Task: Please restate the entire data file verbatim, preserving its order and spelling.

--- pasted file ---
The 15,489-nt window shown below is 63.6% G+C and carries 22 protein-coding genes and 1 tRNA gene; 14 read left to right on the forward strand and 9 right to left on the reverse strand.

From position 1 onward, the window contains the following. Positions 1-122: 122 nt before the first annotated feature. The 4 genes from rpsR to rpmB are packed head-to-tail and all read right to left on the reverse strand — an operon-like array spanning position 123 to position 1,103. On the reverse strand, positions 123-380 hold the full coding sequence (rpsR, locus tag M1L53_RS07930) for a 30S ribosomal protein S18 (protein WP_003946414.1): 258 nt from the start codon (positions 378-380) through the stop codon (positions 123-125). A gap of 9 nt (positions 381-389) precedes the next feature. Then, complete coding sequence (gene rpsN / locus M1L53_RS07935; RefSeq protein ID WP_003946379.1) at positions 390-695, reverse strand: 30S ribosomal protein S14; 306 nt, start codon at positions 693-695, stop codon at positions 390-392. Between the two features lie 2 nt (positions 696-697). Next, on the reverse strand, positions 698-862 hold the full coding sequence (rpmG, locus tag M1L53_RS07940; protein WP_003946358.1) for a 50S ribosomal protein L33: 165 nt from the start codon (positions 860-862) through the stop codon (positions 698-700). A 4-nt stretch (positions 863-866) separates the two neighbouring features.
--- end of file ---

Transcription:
The 15,489-nt window shown below is 63.6% G+C and carries 22 protein-coding genes and 1 tRNA gene; 14 read left to right on the forward strand and 9 right to left on the reverse strand.

From position 1 onward, the window contains the following. Positions 1-122: 122 nt before the first annotated feature. The 4 genes from rpsR to rpmB are packed head-to-tail and all read right to left on the reverse strand — an operon-like array spanning position 123 to position 1,103. On the reverse strand, positions 123-380 hold the full coding sequence (rpsR, locus tag M1L53_RS07930) for a 30S ribosomal protein S18 (protein WP_003946414.1): 258 nt from the start codon (positions 378-380) through the stop codon (positions 123-125). A gap of 9 nt (positions 381-389) precedes the next feature. Then, complete coding sequence (gene rpsN / locus M1L53_RS07935; RefSeq protein ID WP_003946379.1) at positions 390-695, reverse strand: 30S ribosomal protein S14; 306 nt, start codon at positions 693-695, stop codon at positions 390-392. Between the two features lie 2 nt (positions 696-697). Next, on the reverse strand, positions 698-862 hold the full coding sequence (rpmG, locus tag M1L53_RS07940; protein WP_003946358.1) for a 50S ribosomal protein L33: 165 nt from the start codon (positions 860-862) through the stop codon (positions 698-700). A 4-nt stretch (positions 863-866) separates the two neighbouring features.